You can bind an identifier to an object of a derived type, as you did earlier when you bound a string to an identifier of type obj []
  18. (Britain, dialect) To complain; to whine about something.
    • 1980, Iris Murdoch, Nuns And Soldiers:
      "But it's not much good piling up the pix if I can't sell them."
      "Oh do stop binding. Think of something. How will we eat, where will we sleep?"

Derived terms[edit]

Translations[edit]

Noun[edit]

bind (plural binds)

  1. That which binds or ties.
  2. A troublesome situation; a problem; a predicament or quandary.
    Synonyms: see Thesaurus:difficult situation
  3. Any twining or climbing plant or stem, especially a hop vine; a bine.
  4. (music) A ligature or tie for grouping notes.
  5. (chess) A strong grip or stranglehold on a position that is difficult for the opponent to break.
    the Maróczy Bind
  6. The indurated clay of coal mines.

Derived terms[edit]

References[edit]

Anagrams[edit]


Albanian[edit]

Etymology[edit]

From Proto-Albanian *bind-, from Proto-Indo-European *bʰeydʰ- (to persuade, encourage; constrain). Cognate to Ancient Greek πείθω (peíthō, to persuade, convince),[1] Illyrian *Bindus (Illyrian Neptune) and Thracian Bithus (Bithus, theonym).

Verb[edit]

bind (first-person singular past tense binda, participle bindur)

  1. to convince, persuade, amaze
  2. (archaic or chiefly dialectal) to perform magic, cast a spell, wonder, dazzle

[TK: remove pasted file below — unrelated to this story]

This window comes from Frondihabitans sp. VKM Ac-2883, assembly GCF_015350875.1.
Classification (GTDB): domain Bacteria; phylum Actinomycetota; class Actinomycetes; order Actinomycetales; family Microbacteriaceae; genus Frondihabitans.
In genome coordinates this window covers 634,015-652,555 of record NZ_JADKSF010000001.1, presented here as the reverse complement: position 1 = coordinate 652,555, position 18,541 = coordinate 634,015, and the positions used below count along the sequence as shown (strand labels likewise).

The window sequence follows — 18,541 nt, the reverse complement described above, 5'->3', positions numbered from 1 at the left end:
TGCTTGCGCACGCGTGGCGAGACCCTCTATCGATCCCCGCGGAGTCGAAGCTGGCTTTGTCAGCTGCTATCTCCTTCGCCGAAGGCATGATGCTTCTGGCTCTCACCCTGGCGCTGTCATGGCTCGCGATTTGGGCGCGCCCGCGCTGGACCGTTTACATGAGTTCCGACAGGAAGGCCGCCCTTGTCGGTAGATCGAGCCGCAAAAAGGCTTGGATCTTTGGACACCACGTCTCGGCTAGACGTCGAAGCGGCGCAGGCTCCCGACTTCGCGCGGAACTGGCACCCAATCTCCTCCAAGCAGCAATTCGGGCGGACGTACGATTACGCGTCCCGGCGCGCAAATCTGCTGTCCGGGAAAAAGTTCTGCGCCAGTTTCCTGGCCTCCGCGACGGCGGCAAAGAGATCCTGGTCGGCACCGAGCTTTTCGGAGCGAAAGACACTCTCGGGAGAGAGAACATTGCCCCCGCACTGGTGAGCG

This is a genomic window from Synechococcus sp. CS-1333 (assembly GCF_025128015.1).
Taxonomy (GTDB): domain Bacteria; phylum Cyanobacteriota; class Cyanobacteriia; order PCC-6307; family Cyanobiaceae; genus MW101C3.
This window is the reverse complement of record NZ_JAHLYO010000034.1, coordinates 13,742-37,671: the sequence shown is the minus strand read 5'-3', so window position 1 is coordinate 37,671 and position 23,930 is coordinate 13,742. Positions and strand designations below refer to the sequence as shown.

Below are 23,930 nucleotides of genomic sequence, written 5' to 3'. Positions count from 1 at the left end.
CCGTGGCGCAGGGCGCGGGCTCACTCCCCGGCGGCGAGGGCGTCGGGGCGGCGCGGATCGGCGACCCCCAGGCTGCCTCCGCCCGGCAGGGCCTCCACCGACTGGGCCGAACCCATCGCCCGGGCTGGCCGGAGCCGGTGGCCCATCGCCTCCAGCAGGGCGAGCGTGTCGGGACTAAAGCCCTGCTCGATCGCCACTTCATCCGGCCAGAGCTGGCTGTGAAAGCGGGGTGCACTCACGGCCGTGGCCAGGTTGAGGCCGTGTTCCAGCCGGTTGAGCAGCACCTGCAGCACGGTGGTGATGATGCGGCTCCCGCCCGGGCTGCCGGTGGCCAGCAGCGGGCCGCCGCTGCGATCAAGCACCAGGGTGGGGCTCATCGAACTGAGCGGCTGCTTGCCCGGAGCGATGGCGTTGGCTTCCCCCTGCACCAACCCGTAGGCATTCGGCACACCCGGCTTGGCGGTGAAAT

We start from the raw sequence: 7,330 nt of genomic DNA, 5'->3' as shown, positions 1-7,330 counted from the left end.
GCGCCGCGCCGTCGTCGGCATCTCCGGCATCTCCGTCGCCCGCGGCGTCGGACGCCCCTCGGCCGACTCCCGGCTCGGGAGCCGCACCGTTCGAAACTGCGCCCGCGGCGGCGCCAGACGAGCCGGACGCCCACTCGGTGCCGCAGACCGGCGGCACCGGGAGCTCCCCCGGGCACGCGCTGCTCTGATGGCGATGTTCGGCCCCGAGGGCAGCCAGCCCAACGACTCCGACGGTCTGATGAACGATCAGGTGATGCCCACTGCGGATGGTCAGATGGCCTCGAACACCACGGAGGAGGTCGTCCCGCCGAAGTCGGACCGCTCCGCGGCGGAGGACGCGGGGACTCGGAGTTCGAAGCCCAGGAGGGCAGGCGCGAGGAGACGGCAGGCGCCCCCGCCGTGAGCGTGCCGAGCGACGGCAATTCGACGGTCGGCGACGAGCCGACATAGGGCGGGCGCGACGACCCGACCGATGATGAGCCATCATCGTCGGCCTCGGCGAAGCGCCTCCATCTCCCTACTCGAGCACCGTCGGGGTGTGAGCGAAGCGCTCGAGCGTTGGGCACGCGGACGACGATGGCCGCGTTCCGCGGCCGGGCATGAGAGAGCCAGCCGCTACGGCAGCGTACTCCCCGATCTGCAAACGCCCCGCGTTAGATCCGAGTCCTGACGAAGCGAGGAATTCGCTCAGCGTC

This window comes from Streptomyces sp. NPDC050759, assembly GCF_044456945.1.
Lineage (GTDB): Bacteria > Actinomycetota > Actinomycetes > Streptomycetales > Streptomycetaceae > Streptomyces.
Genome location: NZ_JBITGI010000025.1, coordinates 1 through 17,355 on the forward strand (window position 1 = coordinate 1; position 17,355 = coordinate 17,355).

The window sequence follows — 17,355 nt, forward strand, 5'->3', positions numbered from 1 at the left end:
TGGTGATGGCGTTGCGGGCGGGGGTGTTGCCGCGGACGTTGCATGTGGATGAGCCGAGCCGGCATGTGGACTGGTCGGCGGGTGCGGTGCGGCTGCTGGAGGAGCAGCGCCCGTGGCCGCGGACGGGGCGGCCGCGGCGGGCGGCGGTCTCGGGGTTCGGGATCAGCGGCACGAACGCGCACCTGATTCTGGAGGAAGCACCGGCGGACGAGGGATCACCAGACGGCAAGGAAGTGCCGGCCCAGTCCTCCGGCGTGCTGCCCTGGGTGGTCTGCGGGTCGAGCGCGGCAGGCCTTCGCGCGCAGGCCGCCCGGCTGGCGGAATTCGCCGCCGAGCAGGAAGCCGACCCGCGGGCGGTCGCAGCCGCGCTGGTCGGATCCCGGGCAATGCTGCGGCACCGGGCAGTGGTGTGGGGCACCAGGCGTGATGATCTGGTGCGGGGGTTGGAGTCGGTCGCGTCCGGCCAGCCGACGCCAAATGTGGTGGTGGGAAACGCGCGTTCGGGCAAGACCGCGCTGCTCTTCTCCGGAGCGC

Related terms[edit]

References[edit]

  1. ^ Demiraj, Bardhyl (1997) Albanische Etymologien: Untersuchungen zum albanischen Erbwortschatz [Albanian Etymologies: Investigations into the Albanian Inherited Lexicon] (Leiden Studies in Indo-European; 7)‎[1] (in German), Amsterdam, Atlanta: Rodopi, page 101

Dutch[edit]

Pronunciation[edit]

Verb[edit]

bind

  1. first-person singular present indicative of binden
  2. imperative of binden

Faroese[edit]

Etymology[edit]

From the verb binda.

Noun[edit]

bind n (genitive singular binds, plural bind)

  1. a book binding
  2. a book jacket or cover
  3. a book band
  4. a volume (single book of a publication)
  5. a bandage
  6. armlet, brassard
  7. a sanitary napkin (US) or sanitary towel (UK)
  8. truss

Declension[edit]

Declension of bind
n3 singular plural
indefinite definite indefinite definite
nominative bind bindið bind bindini
accusative bind bindið bind bindini
dative bindi bindinum bindum bindunum
genitive binds bindsins binda bindanna

Norwegian Bokmål[edit]

Pronunciation[edit]

Etymology 1[edit]

From the verb binde

Noun[edit]

bind n (definite singular bindet, indefinite plural bind, definite plural binda or bindene)

  1. a volume (single book of a published work)
  2. a sling (kind of hanging bandage)
    Han går med armen i bind
  3. a sanitary napkin (US) or sanitary towel (UK)
Derived terms[edit]

Etymology 2[edit]

Verb[edit]

bind

  1. imperative of binde

References[edit]


Norwegian Nynorsk[edit]

Etymology[edit]

From the verb binde

Noun[edit]

bind n (definite singular bindet, indefinite plural bind, definite plural binda)

  1. a volume (single book of a publication)
  2. a sling (kind of hanging bandage)
  3. a sanitary napkin (US) or sanitary towel (UK)

Derived terms[edit]

References[edit]


Swedish[edit]

Verb[edit]

bind

  1. imperative of binda.

Wolof[edit]

Pronunciation[edit]

Verb[edit]

bind

  1. to write
    Jàngalekat jaa ngiy bind. - The teacher (here) is writing.